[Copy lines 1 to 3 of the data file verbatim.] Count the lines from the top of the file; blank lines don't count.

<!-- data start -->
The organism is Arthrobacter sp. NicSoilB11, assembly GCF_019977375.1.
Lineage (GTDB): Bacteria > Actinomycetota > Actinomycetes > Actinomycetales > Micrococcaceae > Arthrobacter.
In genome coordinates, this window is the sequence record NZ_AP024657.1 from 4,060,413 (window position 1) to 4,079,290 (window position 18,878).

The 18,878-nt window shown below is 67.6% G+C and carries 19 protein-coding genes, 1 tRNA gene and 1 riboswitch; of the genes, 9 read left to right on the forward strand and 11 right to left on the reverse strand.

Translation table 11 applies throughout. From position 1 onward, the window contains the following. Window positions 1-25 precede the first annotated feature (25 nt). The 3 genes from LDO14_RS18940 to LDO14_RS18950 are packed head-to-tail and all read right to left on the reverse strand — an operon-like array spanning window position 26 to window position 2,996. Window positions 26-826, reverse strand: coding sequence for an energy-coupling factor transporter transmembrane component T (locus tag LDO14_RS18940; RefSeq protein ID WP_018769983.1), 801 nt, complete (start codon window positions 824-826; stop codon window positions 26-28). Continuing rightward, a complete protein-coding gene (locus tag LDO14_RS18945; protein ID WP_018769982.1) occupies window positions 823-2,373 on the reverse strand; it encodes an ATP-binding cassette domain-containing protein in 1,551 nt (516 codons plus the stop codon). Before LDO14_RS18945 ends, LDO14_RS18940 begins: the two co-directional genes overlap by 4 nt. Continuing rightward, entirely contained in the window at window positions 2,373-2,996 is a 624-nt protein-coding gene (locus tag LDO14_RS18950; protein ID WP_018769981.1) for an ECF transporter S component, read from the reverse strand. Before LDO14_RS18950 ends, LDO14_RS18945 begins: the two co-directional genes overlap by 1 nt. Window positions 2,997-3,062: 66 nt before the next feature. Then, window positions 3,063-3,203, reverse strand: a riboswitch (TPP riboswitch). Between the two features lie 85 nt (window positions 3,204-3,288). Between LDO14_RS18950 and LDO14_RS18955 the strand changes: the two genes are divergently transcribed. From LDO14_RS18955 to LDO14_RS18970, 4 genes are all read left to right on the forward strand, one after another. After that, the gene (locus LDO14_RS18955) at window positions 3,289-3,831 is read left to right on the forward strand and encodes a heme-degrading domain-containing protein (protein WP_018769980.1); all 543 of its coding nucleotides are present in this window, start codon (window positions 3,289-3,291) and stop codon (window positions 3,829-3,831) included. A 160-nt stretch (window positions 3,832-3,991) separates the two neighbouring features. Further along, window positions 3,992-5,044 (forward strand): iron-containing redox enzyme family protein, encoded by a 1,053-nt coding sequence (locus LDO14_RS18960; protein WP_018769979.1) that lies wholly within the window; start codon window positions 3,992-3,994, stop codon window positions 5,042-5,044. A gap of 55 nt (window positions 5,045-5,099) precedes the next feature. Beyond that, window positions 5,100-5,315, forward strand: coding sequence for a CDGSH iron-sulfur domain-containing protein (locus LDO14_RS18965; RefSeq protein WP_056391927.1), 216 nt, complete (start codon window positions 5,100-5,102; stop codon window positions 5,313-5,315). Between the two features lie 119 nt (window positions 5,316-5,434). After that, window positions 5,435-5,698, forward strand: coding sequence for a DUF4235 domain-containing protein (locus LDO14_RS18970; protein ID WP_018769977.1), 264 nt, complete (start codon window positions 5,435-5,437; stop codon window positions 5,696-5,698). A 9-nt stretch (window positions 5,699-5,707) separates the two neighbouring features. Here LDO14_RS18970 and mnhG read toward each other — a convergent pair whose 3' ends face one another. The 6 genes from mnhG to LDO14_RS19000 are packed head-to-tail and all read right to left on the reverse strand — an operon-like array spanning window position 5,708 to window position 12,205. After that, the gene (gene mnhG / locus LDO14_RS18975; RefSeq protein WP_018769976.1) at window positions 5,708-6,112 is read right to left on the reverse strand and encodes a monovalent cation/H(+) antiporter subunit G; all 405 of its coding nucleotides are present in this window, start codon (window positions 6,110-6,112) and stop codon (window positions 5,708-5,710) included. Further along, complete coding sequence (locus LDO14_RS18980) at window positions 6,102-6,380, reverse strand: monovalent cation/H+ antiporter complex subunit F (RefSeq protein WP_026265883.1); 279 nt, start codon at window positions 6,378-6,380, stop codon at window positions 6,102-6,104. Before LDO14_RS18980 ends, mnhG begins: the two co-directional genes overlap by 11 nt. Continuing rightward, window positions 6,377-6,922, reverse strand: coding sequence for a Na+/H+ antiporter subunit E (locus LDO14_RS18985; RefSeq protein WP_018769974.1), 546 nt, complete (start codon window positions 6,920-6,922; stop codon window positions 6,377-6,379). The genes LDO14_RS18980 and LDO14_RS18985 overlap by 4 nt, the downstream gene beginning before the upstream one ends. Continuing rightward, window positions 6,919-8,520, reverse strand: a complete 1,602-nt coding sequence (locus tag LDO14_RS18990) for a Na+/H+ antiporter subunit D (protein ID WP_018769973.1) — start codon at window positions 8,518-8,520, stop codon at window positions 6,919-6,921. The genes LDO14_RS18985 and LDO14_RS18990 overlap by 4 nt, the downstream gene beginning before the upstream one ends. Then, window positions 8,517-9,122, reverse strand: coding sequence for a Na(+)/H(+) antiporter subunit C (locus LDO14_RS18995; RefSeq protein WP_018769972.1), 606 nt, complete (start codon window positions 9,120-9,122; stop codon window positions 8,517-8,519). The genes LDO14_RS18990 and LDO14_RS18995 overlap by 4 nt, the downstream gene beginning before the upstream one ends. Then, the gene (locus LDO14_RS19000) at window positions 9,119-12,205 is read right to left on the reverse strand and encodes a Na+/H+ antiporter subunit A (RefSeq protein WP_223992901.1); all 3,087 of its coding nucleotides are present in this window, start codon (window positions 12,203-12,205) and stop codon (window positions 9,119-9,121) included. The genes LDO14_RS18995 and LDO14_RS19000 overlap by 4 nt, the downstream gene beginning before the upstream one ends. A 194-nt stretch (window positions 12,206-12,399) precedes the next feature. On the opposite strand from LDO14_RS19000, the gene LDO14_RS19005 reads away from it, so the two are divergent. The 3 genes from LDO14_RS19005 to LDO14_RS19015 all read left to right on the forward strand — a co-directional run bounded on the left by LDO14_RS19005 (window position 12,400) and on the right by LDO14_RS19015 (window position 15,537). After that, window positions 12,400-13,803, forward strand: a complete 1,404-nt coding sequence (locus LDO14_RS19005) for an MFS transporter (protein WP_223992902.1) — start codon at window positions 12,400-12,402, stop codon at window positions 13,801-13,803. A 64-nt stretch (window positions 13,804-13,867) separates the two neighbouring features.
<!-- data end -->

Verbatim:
The organism is Arthrobacter sp. NicSoilB11, assembly GCF_019977375.1.
Lineage (GTDB): Bacteria > Actinomycetota > Actinomycetes > Actinomycetales > Micrococcaceae > Arthrobacter.
In genome coordinates, this window is the sequence record NZ_AP024657.1 from 4,060,413 (window position 1) to 4,079,290 (window position 18,878).